It should be said that the poster for Point Break is indicative of the film’s quality. Said poster is a picture of a wave with the words “Point Break – find your breaking point”, literally explaining the entirely obvious wordplay of its own title. It wouldn’t be unwise to assume that this is not an intelligent film.
Like the original Katherine Bigelow film, it centres around a young FBI agent who suddenly finds himself in deep waters with a group of extreme sports athletes who are also international criminals. The twist in this modern retelling though, is that instead of being surfers with an eye for money, they are a group of polyathletes with a weird eco warrior philosophy behind their crimes.
And while the story may sound familiar, director Ericson core has captured none of the original’s brilliance. Led by Keanu Reeves, the 1991 film was a fantastic blend of ideas for a very specific time. Like a cross between Michael Mann’s Heat and John Milius’ Big Wednesday, it combined action and nature wonderfully. In a post Reaganite era it was also refreshing, looking at a new ideology or way of life for the young people of the west coast. It introduced a new and rather intoxicating Zen philosophy mixed with surfing, shattering it with the element of crime and violence.
In contrast, 2015 Point Break has none of this intrigue. Playing out as a cavalcade of set pieces and people jumping off of things or driving over things, it is a bizarre production that seems akin to a YouTube playlist entitled “stunts”. There is no depth of thought regarding the ideology of these characters and the time in which they live in. In fact, while the film tries to say they are a group of eco warriors, it also tries its utter best to undermine this throughout. Characters jet off on their private planes to numerous exotic locations, have yacht parties, drive fast vehicles and fly in helicopters. Instead of being ecologically aware soldiers in the battle for Earth’s health, they are vain, illogical machismo cardboard cut outs who rely on making bold physical statements that people on the internet will see. While the audience is bombarded with this pseudo philosophical story about them trying to be at one with Earth’s forces and “read the flow”, the impact is actually far blander. These characters are not individuals created with the concept of saying something important about the preservation of the Earth; they are an empty product of the Instagram generation. If not doing stunts or saying vague statements about our role in the universe, they are at parties or doing stuff that sexy young people might do.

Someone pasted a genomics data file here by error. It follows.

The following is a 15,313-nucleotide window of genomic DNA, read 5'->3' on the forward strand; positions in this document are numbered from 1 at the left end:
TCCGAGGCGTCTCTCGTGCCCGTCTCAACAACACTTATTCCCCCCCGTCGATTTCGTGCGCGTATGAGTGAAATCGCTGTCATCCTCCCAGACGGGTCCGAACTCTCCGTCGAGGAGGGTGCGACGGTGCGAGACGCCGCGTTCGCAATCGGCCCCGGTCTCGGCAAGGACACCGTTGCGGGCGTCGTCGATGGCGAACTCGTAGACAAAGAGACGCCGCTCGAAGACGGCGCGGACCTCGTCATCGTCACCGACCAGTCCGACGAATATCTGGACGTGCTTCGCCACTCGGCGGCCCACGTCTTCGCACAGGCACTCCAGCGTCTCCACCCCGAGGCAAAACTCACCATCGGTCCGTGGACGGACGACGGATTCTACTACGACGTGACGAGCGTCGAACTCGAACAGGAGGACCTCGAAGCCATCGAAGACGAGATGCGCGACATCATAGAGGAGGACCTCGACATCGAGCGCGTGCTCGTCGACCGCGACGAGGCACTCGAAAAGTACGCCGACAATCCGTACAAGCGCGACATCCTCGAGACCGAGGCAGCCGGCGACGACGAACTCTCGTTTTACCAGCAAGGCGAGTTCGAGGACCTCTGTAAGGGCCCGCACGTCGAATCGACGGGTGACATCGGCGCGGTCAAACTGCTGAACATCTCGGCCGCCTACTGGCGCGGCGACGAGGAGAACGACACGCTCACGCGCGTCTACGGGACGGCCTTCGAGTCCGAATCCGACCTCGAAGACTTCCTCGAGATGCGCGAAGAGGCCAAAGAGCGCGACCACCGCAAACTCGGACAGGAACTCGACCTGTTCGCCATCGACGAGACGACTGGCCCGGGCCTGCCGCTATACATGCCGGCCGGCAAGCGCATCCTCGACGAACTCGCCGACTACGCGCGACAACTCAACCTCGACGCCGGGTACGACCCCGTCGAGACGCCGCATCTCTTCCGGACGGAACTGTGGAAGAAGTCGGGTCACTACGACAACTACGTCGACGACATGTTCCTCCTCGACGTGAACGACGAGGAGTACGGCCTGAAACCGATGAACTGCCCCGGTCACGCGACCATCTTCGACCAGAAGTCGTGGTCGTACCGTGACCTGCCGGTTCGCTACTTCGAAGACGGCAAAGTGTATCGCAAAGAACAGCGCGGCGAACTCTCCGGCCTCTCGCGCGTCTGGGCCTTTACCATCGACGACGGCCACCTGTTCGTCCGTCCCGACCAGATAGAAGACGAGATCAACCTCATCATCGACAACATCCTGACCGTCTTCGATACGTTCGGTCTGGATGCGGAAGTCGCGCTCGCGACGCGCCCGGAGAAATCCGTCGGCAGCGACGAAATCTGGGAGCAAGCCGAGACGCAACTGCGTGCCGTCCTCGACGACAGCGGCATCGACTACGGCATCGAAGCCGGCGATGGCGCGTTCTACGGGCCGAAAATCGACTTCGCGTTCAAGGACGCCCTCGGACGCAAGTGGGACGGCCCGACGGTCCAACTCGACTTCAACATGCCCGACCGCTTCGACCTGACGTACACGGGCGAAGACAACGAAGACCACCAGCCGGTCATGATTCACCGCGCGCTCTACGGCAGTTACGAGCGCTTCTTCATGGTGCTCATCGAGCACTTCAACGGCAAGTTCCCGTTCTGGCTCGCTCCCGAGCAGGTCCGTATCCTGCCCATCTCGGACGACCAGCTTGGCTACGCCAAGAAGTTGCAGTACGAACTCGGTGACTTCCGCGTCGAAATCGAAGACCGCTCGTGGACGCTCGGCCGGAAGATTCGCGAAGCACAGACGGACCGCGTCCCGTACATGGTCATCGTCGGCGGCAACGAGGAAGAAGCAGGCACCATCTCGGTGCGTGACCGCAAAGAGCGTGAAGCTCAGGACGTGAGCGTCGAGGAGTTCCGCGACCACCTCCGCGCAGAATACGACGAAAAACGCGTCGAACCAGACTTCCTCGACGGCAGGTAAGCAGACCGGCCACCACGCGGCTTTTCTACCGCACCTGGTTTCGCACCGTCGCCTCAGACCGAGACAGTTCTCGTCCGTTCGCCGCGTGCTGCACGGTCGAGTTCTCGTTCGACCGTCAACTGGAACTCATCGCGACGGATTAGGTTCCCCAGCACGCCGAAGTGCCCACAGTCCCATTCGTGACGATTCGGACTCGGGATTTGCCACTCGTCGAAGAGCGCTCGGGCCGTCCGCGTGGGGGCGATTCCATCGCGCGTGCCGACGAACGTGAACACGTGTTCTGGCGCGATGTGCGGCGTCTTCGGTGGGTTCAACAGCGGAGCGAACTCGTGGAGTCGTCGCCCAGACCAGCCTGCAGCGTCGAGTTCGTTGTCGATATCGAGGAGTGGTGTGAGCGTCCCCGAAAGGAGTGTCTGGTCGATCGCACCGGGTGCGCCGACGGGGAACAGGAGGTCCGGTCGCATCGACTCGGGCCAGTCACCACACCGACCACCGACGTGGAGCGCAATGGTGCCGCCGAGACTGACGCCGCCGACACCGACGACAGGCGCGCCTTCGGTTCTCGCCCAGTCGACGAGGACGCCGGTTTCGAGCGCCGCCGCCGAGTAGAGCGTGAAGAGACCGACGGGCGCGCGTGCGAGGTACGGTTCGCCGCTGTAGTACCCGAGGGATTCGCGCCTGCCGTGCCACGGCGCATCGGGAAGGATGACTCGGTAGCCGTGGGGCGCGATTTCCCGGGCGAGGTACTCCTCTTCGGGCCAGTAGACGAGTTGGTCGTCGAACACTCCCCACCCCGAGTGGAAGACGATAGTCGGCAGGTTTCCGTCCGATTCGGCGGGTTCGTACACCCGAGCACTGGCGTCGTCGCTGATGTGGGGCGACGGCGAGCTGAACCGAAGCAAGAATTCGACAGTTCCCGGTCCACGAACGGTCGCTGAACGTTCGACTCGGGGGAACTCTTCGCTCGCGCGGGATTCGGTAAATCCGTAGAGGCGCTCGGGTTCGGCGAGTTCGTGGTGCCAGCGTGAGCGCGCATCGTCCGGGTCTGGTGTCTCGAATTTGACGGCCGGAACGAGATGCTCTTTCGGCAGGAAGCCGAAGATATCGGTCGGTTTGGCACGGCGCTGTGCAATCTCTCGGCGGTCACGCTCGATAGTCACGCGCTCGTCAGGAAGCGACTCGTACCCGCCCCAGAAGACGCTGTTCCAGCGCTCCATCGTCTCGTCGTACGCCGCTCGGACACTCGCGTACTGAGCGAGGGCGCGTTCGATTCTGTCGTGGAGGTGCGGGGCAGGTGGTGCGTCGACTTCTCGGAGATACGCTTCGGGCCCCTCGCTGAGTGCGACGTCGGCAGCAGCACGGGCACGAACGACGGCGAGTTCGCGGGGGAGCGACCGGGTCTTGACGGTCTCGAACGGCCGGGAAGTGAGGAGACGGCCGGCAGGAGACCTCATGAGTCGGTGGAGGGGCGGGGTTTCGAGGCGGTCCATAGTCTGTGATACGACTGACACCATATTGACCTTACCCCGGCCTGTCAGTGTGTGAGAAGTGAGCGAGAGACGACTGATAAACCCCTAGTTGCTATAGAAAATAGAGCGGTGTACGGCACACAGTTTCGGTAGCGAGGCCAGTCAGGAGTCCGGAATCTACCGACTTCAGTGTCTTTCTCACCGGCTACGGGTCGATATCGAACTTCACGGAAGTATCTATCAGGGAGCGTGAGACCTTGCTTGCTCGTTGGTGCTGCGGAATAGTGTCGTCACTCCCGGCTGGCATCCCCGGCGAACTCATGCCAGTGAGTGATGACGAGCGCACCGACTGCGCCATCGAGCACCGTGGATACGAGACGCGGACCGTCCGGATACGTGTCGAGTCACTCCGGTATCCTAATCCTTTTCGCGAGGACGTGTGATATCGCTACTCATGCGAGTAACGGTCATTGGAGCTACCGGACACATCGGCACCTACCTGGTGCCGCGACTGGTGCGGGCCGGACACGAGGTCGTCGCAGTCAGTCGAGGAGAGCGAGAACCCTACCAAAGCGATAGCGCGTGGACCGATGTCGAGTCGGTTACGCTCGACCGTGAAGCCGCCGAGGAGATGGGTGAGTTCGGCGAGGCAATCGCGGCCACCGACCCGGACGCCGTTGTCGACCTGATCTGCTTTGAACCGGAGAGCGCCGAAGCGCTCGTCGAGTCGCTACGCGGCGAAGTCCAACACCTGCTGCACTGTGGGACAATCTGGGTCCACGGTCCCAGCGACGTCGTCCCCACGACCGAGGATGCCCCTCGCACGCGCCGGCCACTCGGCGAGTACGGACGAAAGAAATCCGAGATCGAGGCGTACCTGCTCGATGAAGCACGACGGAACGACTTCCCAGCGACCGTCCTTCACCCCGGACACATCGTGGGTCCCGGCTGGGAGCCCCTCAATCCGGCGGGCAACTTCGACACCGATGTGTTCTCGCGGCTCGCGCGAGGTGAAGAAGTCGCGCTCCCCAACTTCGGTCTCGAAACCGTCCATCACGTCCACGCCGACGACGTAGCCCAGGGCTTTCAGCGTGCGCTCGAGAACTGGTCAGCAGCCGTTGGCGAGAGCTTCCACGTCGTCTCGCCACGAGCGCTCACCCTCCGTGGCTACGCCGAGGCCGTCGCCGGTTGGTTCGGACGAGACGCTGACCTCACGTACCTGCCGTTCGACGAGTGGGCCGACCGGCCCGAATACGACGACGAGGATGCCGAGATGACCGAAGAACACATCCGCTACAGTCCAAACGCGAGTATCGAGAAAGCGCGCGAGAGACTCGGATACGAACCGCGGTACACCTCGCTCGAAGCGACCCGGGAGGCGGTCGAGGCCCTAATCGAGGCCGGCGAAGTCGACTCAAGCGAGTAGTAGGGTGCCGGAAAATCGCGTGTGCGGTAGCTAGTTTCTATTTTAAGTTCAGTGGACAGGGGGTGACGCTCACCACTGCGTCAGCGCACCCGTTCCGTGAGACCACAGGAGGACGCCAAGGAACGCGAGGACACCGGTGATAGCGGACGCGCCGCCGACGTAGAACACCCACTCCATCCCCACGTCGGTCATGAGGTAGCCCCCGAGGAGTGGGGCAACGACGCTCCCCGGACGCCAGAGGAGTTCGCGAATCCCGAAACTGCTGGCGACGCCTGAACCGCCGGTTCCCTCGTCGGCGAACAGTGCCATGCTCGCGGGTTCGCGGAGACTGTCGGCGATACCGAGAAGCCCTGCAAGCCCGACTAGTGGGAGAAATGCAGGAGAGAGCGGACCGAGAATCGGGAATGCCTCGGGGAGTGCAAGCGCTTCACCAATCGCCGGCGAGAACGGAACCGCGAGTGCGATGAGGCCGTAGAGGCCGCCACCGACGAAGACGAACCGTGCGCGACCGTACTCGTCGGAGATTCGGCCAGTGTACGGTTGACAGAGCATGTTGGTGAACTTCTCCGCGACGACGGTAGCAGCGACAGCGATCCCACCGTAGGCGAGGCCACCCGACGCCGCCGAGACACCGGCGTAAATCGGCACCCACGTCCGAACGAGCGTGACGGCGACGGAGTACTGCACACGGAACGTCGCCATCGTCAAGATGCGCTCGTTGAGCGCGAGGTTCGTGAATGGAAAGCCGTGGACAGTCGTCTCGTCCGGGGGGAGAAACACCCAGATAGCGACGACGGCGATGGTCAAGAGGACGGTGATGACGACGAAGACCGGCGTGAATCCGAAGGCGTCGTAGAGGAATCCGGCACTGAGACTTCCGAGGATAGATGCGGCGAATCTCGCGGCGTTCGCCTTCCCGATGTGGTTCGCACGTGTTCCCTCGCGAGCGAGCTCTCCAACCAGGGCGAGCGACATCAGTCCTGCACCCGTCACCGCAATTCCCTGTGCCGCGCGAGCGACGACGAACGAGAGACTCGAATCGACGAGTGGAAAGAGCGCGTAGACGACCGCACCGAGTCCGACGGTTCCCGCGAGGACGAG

As if to add gross insult to serious injury, this bonanza of dull action sequences and sexy young people doing sexy young people things is severely hampered by atrocious writing. The amount of expository dialogue is sublimely misjudged, only taking ten minutes to announce the whole plot of the film. Every line reeks of cliché, predictability and poor characterisation. The chiselled abs of FBI’s Utah (Luke Bracey) and the quasi messiah Bodhi (Edgar Ramirez) mixed with the weak dialogue makes for cardboard people. This leaves the audience utterly devoid of sympathy when Utah does eventually have to do his duty and bring in the criminals – despite his strong bond with them and the ‘radical’ parties they’ve been to together.
A hopeless mixture of Hollywood machoism, boring stunt sequences, poor CGI and weak dialogue, Point Break is a film completely lacking in quality. It is a pointless remake.